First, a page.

Teachers, Students and Parents Benefit from the New National Standards
The 2014-2015 school year sees the adoption of the new National Standards for Education. All-in-all, only 45 states have adopted the standards as their own, but every state has standards that it will follow. Teachers, parents and students only had just over 10 years to get used to the “old” standards, and some teachers are wary of the new revisions. When looked at closely, it is easy to see how common standards are beneficial.
Some teachers have long worried that a rigid set of standards would hamper creativity. In the case of the national standards, many teachers find that their creativity is broadened, when compared to the old standards. Rather than spending hours trying to decipher standards and come up with appropriate lesson plans, the new standards provide a sort of script that can be followed. Full of examples for lesson delivery, teachers are given ideas for appropriate plans.
With the new national standards, teachers are given more freedom when it comes to subject transitions. Teachers no longer must teach science as a unit, math as a unit and language arts as a unit. An entire day, for example, can be dedicated to the solar system, incorporating each subject in a single lesson plan. This can be helpful for special-needs students who have a difficult time making transitions from one task to another.
As a teacher, you may find yourself struggling to help your at-risk students; particularly as a general education teacher. With national standards, the ability to collaborate is heightened. If you’re looking for a fantastic lesson plan for your students in New Mexico, you can collaborate with a teacher in Michigan who is basing lesson plans off of the same standards. When states utilize their own standards, such wide-ranging collaboration is impossible. In fact, teachers are beginning to sell an entire year’s worth of lesson plans on the Internet, making it entirely possible to purchase lesson plans that have already been implemented and tested.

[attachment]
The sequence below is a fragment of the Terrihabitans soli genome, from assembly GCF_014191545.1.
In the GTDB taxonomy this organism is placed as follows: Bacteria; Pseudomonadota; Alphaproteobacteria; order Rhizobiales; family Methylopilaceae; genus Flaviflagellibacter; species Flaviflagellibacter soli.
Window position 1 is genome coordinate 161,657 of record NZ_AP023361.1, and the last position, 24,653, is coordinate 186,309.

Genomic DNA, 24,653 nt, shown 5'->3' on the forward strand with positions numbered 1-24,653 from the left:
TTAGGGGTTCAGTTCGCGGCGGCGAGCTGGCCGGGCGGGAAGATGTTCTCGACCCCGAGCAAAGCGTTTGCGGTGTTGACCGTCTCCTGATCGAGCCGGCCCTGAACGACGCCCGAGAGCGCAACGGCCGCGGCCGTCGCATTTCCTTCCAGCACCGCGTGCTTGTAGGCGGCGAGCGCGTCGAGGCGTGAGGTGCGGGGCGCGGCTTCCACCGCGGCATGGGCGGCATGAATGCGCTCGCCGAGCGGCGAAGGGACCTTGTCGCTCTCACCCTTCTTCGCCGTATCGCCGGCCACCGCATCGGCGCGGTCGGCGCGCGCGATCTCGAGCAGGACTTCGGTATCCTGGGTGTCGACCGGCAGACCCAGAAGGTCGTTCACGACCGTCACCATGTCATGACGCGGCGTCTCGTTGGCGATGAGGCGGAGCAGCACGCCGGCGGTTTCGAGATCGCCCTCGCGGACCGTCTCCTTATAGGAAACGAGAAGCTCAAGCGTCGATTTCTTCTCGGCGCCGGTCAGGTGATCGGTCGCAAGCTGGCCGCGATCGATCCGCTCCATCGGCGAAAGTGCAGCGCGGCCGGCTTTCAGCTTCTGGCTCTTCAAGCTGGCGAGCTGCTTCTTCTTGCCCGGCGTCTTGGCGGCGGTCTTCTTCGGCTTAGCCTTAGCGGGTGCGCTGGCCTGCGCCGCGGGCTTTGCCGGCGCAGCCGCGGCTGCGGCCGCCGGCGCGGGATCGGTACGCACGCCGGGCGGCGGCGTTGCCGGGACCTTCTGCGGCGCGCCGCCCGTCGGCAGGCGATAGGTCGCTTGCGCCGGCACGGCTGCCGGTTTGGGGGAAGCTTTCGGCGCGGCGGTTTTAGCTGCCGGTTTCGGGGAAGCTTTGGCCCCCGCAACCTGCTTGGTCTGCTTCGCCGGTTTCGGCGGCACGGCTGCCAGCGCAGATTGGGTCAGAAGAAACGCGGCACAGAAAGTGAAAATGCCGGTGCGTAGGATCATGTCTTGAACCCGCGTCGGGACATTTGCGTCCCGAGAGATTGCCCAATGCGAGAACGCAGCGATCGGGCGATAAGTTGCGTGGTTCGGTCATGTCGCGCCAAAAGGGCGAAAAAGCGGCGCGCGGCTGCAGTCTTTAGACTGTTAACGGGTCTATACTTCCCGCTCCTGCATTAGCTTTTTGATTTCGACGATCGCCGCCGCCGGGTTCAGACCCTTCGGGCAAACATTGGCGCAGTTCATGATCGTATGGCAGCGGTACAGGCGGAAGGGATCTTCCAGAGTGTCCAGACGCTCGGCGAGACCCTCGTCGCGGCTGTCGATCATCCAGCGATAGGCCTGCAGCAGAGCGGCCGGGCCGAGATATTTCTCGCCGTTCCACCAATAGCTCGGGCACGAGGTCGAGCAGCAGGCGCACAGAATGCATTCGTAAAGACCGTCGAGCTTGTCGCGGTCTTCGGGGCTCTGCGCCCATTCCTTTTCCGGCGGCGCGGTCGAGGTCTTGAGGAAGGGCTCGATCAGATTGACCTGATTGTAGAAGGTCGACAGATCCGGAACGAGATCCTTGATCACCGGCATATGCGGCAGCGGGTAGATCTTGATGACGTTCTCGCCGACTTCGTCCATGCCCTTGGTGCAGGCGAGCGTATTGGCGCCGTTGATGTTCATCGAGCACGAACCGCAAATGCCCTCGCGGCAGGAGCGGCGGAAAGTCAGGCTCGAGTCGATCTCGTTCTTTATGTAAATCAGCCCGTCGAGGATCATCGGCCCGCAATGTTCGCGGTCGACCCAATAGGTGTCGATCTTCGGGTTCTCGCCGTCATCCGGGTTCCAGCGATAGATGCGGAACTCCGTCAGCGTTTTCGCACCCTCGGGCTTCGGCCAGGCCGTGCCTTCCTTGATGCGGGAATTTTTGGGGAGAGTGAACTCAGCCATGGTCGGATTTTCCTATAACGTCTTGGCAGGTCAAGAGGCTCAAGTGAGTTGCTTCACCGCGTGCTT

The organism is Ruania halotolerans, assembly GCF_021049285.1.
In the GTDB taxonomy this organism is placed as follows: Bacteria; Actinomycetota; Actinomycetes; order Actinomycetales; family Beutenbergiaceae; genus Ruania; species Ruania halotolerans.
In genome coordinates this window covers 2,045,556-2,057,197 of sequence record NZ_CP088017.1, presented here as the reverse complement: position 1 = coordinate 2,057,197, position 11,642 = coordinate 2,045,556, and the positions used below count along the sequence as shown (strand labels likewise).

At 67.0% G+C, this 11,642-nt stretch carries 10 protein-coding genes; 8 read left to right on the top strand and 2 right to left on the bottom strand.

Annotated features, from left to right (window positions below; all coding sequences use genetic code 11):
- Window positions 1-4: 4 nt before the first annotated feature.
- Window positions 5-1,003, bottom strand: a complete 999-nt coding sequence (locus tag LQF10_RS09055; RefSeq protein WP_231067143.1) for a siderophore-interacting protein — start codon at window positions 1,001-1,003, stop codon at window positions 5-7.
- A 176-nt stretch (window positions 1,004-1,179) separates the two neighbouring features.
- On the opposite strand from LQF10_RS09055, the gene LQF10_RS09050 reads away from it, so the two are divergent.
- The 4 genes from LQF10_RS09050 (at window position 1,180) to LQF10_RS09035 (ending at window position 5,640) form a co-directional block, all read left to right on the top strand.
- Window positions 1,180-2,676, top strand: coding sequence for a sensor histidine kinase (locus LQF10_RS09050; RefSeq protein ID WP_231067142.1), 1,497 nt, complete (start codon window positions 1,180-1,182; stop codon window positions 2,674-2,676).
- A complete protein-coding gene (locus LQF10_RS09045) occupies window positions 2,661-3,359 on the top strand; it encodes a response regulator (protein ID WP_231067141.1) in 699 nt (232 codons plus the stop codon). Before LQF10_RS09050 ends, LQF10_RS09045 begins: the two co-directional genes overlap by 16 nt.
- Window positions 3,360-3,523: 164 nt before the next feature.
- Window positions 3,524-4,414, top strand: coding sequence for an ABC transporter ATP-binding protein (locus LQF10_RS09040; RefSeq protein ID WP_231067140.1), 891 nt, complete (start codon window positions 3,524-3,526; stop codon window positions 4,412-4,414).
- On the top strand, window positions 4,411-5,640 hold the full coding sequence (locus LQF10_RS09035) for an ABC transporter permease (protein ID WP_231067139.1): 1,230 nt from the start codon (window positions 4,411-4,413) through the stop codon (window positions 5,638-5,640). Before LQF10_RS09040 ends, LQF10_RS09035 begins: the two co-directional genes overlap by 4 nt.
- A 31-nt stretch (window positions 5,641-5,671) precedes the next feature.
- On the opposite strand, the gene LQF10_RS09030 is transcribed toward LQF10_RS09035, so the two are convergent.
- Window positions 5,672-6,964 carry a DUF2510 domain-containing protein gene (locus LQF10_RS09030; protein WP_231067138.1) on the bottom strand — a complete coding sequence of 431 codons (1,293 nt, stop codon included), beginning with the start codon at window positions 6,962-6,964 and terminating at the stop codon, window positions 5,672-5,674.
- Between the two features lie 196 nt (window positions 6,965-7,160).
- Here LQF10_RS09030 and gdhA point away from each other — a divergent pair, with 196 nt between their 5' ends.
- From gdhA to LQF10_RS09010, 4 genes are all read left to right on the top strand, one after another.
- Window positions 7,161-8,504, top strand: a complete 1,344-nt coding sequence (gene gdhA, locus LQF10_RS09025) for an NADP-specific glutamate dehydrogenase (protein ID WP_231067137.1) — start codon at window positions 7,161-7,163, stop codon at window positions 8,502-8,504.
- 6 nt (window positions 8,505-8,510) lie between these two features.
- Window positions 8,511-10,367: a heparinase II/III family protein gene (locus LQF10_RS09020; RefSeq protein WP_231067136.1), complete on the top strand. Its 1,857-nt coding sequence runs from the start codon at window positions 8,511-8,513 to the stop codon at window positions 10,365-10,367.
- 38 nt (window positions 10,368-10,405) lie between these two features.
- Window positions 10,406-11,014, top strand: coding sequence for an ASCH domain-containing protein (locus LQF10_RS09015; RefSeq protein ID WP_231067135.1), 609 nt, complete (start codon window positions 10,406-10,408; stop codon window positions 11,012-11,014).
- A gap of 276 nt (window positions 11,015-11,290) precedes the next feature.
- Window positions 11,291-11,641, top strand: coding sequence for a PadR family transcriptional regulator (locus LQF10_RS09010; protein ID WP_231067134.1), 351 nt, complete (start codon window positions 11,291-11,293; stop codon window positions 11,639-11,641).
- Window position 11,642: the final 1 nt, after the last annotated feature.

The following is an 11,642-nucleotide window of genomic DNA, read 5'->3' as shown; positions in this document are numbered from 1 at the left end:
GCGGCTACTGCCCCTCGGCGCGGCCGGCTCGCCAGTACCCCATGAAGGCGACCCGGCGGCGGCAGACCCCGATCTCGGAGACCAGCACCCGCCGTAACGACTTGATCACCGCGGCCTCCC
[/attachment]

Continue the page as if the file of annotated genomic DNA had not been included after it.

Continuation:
A set of national standards ensures that students in every state are learning the same material, although it does not necessarily need to be delivered in the same manner. Consider that, recently, Texas rewrote its social studies standards to fit a conservative view. The children in Texas’ school districts are not learning why the founding fathers protected religious freedoms. Ultra-conservative Texans have been accused of perverting accurate history. With national standards, states who participate are not permitted to tweak textbooks to suit personal and political agendas.
Historically, the classroom has been a teacher-centered area. Teachers lecture, hand out worksheets and assign homework. New national standards focus on hands-on exploration of subjects, putting the focus where it belongs: on students. Students learn collaboration, cooperation, and communication skills when teachers utilize the new national standards. Students can certainly learn these skills from any teacher, but the new standards encourage group interaction and project completion rather than rote lecture and standardized worksheets.
The new standards are, by no means, without their issues. No teacher will be happy with every section of any adopted standards. If your state has adopted them, learn them, experiment with them, and form your own opinion. Good or bad, the national standards are here to stay until the next changes come down from on high.
Brett Harris writes articles for the Top 10 Special Education Degree Programs that can help you become a special education teacher.